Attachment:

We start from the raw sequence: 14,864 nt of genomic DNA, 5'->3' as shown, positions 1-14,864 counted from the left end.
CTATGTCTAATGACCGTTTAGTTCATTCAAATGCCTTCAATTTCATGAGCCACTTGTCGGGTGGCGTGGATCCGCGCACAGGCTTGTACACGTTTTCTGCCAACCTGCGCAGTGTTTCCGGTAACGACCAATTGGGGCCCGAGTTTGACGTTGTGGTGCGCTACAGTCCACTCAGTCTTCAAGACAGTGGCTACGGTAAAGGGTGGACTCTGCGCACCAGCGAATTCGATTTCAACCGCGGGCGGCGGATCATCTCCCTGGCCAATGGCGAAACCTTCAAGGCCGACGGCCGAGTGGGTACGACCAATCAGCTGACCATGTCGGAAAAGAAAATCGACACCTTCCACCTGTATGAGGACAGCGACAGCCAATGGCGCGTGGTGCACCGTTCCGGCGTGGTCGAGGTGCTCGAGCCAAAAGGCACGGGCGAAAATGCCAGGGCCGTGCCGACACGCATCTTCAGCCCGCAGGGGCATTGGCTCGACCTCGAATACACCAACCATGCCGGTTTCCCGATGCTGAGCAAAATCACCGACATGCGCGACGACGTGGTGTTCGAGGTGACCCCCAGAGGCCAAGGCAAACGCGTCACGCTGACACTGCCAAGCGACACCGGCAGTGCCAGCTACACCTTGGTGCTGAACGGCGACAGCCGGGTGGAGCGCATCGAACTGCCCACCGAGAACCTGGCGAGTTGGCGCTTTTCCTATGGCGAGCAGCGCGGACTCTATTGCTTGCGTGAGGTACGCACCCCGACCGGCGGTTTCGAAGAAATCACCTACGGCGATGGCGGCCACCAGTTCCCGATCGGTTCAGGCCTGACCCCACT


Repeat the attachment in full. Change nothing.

We start from the raw sequence: 14,864 nt of genomic DNA, 5'->3' as shown, positions 1-14,864 counted from the left end.
CTATGTCTAATGACCGTTTAGTTCATTCAAATGCCTTCAATTTCATGAGCCACTTGTCGGGTGGCGTGGATCCGCGCACAGGCTTGTACACGTTTTCTGCCAACCTGCGCAGTGTTTCCGGTAACGACCAATTGGGGCCCGAGTTTGACGTTGTGGTGCGCTACAGTCCACTCAGTCTTCAAGACAGTGGCTACGGTAAAGGGTGGACTCTGCGCACCAGCGAATTCGATTTCAACCGCGGGCGGCGGATCATCTCCCTGGCCAATGGCGAAACCTTCAAGGCCGACGGCCGAGTGGGTACGACCAATCAGCTGACCATGTCGGAAAAGAAAATCGACACCTTCCACCTGTATGAGGACAGCGACAGCCAATGGCGCGTGGTGCACCGTTCCGGCGTGGTCGAGGTGCTCGAGCCAAAAGGCACGGGCGAAAATGCCAGGGCCGTGCCGACACGCATCTTCAGCCCGCAGGGGCATTGGCTCGACCTCGAATACACCAACCATGCCGGTTTCCCGATGCTGAGCAAAATCACCGACATGCGCGACGACGTGGTGTTCGAGGTGACCCCCAGAGGCCAAGGCAAACGCGTCACGCTGACACTGCCAAGCGACACCGGCAGTGCCAGCTACACCTTGGTGCTGAACGGCGACAGCCGGGTGGAGCGCATCGAACTGCCCACCGAGAACCTGGCGAGTTGGCGCTTTTCCTATGGCGAGCAGCGCGGACTCTATTGCTTGCGTGAGGTACGCACCCCGACCGGCGGTTTCGAAGAAATCACCTACGGCGATGGCGGCCACCAGTTCCCGATCGGTTCAGGCCTGACCCCACT